REVIEWS AND INTERVIEWS
Alder's masterful narrative relies not only on his clever selection of iconoclastic characters..., but also on his detailed treatment... [A]n engaging and informative read..., the ideal textbook for college-level seminars in a variety of disciplines, including political science, history, sociology, and psychology. The book provides a fertile ground for a multidisciplinary examination of a largely misunderstood device that has fascinated, and mostly misled the American public.
— Maura Pilotti, Metapsychology
Alder spins a yarn of scientific innovation and personal vituperation set against the backdrop of mid-20th-century America…. While painting a rich, complex portrait of these men, Alder remains admirably skeptical of the machine itself, which he says is a uniquely American invention, designed to satisfy "a nation obsessed by criminal disorder and political corruption."
— From Publishers Weekly
A historian of science whose account of the meter was hugely popular, Alder here wires up another fascinating story. A two-track approach guides his tale of the polygraph: the lives of two men who in the 1920s launched the "cardio-pneumo-psychograph," as one of them dubbed the machine, and American society's peculiar receptivity to a device that has never passed scientific muster…. This engrossing portrait of two lives ruled by the lie detector is enhanced by Alder's cultural clarity about the credence accorded to the mechanical confessional.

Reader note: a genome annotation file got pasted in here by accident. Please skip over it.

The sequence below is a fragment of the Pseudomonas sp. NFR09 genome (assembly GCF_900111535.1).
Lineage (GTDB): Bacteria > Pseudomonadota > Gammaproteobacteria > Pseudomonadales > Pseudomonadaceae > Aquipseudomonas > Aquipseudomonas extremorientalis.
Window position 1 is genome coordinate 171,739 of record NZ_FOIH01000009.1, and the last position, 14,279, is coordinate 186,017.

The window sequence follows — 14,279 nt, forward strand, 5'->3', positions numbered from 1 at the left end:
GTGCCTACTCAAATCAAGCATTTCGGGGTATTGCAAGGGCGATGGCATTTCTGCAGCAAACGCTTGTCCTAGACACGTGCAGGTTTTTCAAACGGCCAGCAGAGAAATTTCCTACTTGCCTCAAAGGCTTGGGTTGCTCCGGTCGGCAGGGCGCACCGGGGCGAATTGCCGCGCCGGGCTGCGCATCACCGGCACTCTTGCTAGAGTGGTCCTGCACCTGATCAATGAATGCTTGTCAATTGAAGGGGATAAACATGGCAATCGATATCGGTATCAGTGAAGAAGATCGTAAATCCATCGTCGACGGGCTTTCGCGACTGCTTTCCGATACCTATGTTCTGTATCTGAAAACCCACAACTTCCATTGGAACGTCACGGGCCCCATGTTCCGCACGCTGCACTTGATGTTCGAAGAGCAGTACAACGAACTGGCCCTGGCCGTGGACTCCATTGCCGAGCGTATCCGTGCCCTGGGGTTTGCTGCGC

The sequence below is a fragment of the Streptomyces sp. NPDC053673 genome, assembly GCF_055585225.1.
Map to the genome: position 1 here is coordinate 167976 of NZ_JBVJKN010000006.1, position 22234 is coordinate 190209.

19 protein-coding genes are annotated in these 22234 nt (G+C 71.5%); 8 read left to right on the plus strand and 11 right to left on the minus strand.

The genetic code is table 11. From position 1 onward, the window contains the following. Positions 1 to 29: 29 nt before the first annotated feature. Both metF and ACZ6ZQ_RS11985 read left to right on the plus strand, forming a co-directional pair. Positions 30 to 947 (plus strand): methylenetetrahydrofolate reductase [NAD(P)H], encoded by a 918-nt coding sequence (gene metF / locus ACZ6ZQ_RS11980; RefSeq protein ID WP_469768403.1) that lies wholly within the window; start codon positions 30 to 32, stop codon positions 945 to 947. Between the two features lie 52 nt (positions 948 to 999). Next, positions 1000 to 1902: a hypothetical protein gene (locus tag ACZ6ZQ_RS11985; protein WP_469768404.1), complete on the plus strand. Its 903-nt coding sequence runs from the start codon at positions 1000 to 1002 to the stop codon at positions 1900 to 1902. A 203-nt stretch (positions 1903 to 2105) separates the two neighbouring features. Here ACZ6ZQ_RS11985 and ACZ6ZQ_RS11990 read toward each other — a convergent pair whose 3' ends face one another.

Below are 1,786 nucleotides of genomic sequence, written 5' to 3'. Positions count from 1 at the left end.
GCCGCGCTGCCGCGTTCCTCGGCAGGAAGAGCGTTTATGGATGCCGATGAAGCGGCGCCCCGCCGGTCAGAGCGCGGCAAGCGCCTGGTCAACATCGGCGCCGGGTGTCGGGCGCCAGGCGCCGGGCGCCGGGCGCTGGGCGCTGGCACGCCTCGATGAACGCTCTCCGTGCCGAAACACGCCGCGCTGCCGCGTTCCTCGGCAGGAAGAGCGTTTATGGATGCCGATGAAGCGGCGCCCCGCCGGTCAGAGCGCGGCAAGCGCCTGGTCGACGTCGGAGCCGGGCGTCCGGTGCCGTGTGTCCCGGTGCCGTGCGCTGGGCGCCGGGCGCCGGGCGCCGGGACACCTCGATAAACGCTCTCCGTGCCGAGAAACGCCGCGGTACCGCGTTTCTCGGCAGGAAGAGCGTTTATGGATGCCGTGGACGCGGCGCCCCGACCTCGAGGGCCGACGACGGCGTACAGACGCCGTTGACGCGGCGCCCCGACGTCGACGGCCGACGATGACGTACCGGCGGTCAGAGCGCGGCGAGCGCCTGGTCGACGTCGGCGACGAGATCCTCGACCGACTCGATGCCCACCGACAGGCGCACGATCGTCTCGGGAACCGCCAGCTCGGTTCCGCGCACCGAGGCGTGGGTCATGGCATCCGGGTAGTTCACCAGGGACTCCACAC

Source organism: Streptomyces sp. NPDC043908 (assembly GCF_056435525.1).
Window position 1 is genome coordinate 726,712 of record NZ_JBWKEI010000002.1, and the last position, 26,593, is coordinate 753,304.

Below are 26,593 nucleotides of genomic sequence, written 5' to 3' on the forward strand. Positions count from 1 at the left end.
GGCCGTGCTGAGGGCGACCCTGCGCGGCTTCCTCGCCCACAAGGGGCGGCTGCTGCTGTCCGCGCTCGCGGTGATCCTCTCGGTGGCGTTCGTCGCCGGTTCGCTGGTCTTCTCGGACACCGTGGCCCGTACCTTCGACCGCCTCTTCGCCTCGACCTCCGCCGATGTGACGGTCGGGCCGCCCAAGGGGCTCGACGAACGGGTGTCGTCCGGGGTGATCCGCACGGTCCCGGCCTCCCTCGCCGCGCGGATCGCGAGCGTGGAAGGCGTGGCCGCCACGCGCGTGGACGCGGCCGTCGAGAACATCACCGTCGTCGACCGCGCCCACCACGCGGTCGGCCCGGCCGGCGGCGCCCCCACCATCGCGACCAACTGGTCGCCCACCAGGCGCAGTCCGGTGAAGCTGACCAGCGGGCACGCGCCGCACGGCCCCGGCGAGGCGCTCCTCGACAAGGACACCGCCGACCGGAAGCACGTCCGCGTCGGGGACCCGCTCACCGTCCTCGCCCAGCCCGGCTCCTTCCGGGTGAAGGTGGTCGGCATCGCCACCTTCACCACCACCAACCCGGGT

— By Gilbert Taylor, Booklist
The lie detector and its strange persistent grip on the American imagination offers rich material for Mr. Alder to work with. How many stories require William James, Gertrude Stein and Dick Tracy for the telling, not to mention criminals like the Torso Murderer of Cleveland? Stir into the mix a mutually hostile coterie of inventors, scientific visionaries and outright hucksters, and you have the ingredients for a heady brew.
- William Grimes, New York Times, 2 March 2007
In the early 20th century... scientists believed that they had found the perfect lie detector. The story of how they hawked it, using it for everything from crime catching to comic-strip plots, makes for a rollicking good time in Ken Alder's The Lie Detectors.
- Robin Marantz Henig, The Wall Street Journal, 24 March 2007
A "revealing, colloquial social history..."
- David Wallace-Wells, Washington Monthly, April 2007
|Twelve-minute interview of Ken Alder, on Leonard Lopate Show, WNYC, with guest host Julie Burstein, March 6, 2007.